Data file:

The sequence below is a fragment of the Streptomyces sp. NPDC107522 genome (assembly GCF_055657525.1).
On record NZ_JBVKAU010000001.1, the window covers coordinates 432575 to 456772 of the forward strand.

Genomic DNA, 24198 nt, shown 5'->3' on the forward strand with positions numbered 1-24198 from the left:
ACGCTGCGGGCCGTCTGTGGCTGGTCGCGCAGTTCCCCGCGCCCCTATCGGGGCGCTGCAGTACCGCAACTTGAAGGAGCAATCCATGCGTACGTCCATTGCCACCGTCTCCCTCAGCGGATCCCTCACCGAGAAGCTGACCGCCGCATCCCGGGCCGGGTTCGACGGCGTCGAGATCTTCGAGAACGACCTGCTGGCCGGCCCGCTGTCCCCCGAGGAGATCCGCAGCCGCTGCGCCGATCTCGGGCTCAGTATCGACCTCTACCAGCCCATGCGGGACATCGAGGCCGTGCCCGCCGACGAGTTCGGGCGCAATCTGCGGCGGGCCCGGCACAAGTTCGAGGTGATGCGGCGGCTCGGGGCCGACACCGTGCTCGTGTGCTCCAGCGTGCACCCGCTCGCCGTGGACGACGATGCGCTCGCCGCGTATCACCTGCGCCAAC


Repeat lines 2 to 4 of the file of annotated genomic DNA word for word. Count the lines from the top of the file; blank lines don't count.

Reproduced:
On record NZ_JBVKAU010000001.1, the window covers coordinates 432575 to 456772 of the forward strand.

Genomic DNA, 24198 nt, shown 5'->3' on the forward strand with positions numbered 1-24198 from the left:
ACGCTGCGGGCCGTCTGTGGCTGGTCGCGCAGTTCCCCGCGCCCCTATCGGGGCGCTGCAGTACCGCAACTTGAAGGAGCAATCCATGCGTACGTCCATTGCCACCGTCTCCCTCAGCGGATCCCTCACCGAGAAGCTGACCGCCGCATCCCGGGCCGGGTTCGACGGCGTCGAGATCTTCGAGAACGACCTGCTGGCCGGCCCGCTGTCCCCCGAGGAGATCCGCAGCCGCTGCGCCGATCTCGGGCTCAGTATCGACCTCTACCAGCCCATGCGGGACATCGAGGCCGTGCCCGCCGACGAGTTCGGGCGCAATCTGCGGCGGGCCCGGCACAAGTTCGAGGTGATGCGGCGGCTCGGGGCCGACACCGTGCTCGTGTGCTCCAGCGTGCACCCGCTCGCCGTGGACGACGATGCGCTCGCCGCGTATCACCTGCGCCAAC